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Important Legal Techniques: Preparing the Lay Witness

published January 24, 2013

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Importance of Preparation

"The issue of a cause rarely depends upon a speech and is but seldom even affected by it. But there is never a cause contested, the result of which is not mainly dependent upon the skill with which the advocate con ducts his cross-examination." Wellman, The Art of Cross-Examination 1 (4th ed, 1936), quoting a well- known British advocate.


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Proper preparation makes cross-examination appear easy. Well-prepared counsel can avoid fumbling among his papers, briefcase, and transcripts to find a prior statement with which to impeach the witness, or a memorandum to refresh his memory of a material fact. He need not ask a rambling series of questions that leads nowhere or causes a vital admission to be lost in a mass of irrelevant or immaterial answers. Finally, preparation gives counsel confidence in the conduct of his case and counter acts any nervousness or uncertainty he may feel.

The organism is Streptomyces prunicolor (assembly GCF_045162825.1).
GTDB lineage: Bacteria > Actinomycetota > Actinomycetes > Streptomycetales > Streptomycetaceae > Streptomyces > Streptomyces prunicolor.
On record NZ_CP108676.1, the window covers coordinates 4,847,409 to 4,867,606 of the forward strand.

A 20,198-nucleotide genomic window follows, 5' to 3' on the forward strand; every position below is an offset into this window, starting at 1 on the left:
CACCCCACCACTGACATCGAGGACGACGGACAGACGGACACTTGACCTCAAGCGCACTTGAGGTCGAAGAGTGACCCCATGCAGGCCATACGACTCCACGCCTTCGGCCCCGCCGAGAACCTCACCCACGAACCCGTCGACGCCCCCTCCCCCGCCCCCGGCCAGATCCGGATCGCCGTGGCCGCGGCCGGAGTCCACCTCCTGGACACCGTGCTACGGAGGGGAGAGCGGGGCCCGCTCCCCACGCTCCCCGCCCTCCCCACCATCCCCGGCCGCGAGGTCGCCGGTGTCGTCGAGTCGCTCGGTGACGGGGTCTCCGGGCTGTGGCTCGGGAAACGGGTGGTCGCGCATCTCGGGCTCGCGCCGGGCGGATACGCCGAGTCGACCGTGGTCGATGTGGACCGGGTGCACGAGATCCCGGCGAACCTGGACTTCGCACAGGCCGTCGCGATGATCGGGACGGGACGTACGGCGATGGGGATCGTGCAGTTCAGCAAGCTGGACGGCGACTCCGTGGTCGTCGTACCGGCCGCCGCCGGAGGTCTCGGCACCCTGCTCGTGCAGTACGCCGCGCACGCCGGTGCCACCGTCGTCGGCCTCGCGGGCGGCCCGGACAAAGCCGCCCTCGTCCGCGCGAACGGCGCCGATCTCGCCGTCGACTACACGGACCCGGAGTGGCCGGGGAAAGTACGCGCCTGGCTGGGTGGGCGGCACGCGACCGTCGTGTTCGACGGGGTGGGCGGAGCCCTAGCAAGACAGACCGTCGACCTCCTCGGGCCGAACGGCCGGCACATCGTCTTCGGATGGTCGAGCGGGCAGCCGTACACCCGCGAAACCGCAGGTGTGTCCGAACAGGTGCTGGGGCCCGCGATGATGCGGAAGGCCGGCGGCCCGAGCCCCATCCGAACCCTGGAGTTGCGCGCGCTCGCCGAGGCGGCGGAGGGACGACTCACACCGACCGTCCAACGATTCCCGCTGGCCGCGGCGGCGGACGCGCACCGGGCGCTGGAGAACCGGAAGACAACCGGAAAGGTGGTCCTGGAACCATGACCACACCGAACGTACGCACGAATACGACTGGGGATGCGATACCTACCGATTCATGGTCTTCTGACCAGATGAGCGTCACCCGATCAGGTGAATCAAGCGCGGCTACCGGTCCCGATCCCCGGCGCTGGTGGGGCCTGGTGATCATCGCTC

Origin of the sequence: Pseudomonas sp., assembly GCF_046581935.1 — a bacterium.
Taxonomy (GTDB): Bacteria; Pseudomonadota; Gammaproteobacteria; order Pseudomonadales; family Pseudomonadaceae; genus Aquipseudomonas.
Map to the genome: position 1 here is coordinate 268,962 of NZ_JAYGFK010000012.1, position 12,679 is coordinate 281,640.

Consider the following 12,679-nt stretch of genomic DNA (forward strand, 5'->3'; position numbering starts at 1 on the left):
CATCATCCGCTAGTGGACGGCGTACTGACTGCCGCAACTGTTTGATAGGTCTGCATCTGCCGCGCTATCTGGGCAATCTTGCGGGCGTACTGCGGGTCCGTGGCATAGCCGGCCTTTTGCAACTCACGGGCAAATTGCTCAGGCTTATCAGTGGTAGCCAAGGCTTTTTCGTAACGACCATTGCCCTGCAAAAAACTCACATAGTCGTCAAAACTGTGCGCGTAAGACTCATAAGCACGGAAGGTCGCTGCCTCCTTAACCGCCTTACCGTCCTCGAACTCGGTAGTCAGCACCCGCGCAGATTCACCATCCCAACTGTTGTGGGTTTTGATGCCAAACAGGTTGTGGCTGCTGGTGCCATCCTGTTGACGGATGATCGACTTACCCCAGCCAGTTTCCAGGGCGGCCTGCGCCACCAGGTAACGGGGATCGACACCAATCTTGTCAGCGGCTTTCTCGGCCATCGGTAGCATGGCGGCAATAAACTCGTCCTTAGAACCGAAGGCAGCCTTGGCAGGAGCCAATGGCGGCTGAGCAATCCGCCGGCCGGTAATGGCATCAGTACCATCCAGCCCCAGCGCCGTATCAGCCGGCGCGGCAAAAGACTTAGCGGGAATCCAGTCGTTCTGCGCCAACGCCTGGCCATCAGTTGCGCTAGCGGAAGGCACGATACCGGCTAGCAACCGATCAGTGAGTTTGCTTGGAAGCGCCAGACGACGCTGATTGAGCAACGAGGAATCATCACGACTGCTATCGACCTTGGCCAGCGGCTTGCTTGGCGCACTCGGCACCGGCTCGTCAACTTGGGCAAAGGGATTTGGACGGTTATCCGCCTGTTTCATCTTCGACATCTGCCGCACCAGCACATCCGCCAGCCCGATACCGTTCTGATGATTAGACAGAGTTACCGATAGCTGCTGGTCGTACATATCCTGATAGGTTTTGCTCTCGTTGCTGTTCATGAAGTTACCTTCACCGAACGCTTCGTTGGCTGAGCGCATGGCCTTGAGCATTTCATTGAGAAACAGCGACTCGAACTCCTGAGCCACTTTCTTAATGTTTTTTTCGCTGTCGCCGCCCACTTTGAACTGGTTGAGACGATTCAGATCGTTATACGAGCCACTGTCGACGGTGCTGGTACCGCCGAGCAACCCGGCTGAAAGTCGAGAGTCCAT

Techniques of Preparation

Information to Be Sought

Preparation for an effective cross-examination requires full knowledge of the case, the issues involved, and the witness's background, including his address and occupation, his interest in the case, his prejudice, if any, his relation to the parties or counsel, and, most particularly, all his prior statements and testimony concerning the case. Counsel should also know whether the witness has a criminal record, has a charge pending against him, or is involved in any pending civil litigation, because these matters may lead him to testify under hope of reward, gain, or leniency.